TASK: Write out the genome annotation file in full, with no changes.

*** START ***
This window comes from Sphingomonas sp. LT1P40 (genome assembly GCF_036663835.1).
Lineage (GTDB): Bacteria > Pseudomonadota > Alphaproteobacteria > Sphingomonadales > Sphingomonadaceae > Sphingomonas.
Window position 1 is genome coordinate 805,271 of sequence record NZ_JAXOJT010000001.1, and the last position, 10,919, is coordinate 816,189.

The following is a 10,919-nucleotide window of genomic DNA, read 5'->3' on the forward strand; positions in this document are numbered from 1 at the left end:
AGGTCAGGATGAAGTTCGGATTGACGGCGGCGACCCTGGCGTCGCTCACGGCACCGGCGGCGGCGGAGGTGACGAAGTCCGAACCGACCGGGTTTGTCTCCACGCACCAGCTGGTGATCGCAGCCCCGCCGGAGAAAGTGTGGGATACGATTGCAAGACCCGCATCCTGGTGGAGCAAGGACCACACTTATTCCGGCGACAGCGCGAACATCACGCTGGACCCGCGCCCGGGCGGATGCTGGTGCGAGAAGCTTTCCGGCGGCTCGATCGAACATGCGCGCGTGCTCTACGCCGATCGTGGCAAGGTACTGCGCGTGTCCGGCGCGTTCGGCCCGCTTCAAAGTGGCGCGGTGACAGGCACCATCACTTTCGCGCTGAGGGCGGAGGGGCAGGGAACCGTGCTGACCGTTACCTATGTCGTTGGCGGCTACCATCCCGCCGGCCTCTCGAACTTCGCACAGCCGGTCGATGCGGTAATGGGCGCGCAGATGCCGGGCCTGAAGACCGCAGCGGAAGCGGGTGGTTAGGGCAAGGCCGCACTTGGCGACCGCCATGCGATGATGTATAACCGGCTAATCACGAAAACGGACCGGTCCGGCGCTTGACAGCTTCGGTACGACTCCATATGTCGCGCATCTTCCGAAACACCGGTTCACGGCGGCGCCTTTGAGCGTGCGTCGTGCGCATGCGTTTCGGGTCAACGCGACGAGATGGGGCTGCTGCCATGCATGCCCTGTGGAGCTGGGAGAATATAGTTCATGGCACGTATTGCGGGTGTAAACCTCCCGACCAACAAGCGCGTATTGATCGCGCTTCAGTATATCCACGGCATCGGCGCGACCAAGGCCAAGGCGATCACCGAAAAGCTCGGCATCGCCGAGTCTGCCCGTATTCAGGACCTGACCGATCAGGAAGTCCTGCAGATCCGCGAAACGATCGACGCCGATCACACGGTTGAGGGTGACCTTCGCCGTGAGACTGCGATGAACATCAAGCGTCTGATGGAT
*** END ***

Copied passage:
This window comes from Sphingomonas sp. LT1P40 (genome assembly GCF_036663835.1).
Lineage (GTDB): Bacteria > Pseudomonadota > Alphaproteobacteria > Sphingomonadales > Sphingomonadaceae > Sphingomonas.
Window position 1 is genome coordinate 805,271 of sequence record NZ_JAXOJT010000001.1, and the last position, 10,919, is coordinate 816,189.

The following is a 10,919-nucleotide window of genomic DNA, read 5'->3' on the forward strand; positions in this document are numbered from 1 at the left end:
AGGTCAGGATGAAGTTCGGATTGACGGCGGCGACCCTGGCGTCGCTCACGGCACCGGCGGCGGCGGAGGTGACGAAGTCCGAACCGACCGGGTTTGTCTCCACGCACCAGCTGGTGATCGCAGCCCCGCCGGAGAAAGTGTGGGATACGATTGCAAGACCCGCATCCTGGTGGAGCAAGGACCACACTTATTCCGGCGACAGCGCGAACATCACGCTGGACCCGCGCCCGGGCGGATGCTGGTGCGAGAAGCTTTCCGGCGGCTCGATCGAACATGCGCGCGTGCTCTACGCCGATCGTGGCAAGGTACTGCGCGTGTCCGGCGCGTTCGGCCCGCTTCAAAGTGGCGCGGTGACAGGCACCATCACTTTCGCGCTGAGGGCGGAGGGGCAGGGAACCGTGCTGACCGTTACCTATGTCGTTGGCGGCTACCATCCCGCCGGCCTCTCGAACTTCGCACAGCCGGTCGATGCGGTAATGGGCGCGCAGATGCCGGGCCTGAAGACCGCAGCGGAAGCGGGTGGTTAGGGCAAGGCCGCACTTGGCGACCGCCATGCGATGATGTATAACCGGCTAATCACGAAAACGGACCGGTCCGGCGCTTGACAGCTTCGGTACGACTCCATATGTCGCGCATCTTCCGAAACACCGGTTCACGGCGGCGCCTTTGAGCGTGCGTCGTGCGCATGCGTTTCGGGTCAACGCGACGAGATGGGGCTGCTGCCATGCATGCCCTGTGGAGCTGGGAGAATATAGTTCATGGCACGTATTGCGGGTGTAAACCTCCCGACCAACAAGCGCGTATTGATCGCGCTTCAGTATATCCACGGCATCGGCGCGACCAAGGCCAAGGCGATCACCGAAAAGCTCGGCATCGCCGAGTCTGCCCGTATTCAGGACCTGACCGATCAGGAAGTCCTGCAGATCCGCGAAACGATCGACGCCGATCACACGGTTGAGGGTGACCTTCGCCGTGAGACTGCGATGAACATCAAGCGTCTGATGGAT